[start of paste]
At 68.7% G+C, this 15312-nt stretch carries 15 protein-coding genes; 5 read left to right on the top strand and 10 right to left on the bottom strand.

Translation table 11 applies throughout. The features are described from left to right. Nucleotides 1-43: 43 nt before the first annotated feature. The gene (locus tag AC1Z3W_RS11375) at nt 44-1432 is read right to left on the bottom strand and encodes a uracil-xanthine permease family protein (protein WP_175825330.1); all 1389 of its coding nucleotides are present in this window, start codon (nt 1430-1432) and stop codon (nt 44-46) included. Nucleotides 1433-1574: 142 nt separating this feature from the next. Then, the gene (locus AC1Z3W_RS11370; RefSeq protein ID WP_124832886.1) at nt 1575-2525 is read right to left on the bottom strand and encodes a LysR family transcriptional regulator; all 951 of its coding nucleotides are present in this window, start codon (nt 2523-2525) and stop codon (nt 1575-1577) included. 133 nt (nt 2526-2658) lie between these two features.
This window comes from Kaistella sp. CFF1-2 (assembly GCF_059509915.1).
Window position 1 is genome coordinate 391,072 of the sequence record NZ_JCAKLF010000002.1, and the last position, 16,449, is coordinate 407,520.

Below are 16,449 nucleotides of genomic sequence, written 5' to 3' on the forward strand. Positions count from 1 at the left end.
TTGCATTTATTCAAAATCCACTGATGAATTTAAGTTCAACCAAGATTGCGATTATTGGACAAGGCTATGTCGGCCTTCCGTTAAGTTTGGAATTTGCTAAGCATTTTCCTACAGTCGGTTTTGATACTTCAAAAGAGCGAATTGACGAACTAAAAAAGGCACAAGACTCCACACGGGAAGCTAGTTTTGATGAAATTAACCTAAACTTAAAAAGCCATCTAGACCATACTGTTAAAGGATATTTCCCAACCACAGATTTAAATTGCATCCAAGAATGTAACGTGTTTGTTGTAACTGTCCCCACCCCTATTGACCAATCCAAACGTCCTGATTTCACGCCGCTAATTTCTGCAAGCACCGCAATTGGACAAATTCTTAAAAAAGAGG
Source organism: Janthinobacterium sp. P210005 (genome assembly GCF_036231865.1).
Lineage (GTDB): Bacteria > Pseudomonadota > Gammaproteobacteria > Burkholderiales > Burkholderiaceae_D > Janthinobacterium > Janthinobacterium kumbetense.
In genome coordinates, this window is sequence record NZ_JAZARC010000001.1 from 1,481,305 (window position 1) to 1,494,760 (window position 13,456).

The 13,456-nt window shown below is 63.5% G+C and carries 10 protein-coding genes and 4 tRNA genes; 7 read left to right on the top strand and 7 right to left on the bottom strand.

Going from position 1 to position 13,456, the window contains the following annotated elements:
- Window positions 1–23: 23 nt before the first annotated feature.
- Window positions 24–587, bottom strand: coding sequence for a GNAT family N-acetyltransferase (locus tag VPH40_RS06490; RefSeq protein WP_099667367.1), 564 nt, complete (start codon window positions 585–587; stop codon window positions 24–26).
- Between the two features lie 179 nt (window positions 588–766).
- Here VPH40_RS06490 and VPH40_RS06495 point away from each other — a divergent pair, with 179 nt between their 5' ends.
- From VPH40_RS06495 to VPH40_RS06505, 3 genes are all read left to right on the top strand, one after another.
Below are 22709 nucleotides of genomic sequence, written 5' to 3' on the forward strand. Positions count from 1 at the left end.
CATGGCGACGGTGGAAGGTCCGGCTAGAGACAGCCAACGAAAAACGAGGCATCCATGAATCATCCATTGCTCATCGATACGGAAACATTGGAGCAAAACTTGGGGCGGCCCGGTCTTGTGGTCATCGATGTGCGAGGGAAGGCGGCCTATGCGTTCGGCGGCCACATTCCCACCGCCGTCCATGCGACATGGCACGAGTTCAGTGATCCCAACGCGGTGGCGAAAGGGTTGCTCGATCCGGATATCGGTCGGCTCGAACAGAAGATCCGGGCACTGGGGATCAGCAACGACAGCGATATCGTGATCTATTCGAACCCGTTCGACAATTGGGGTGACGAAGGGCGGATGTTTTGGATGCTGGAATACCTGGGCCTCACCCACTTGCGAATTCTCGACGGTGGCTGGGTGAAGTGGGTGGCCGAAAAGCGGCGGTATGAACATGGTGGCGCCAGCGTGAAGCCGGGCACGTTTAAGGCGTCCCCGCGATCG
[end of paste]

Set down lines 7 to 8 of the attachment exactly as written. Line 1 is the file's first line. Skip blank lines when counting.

Source organism: Janthinobacterium sp. P210005 (genome assembly GCF_036231865.1).
Lineage (GTDB): Bacteria > Pseudomonadota > Gammaproteobacteria > Burkholderiales > Burkholderiaceae_D > Janthinobacterium > Janthinobacterium kumbetense.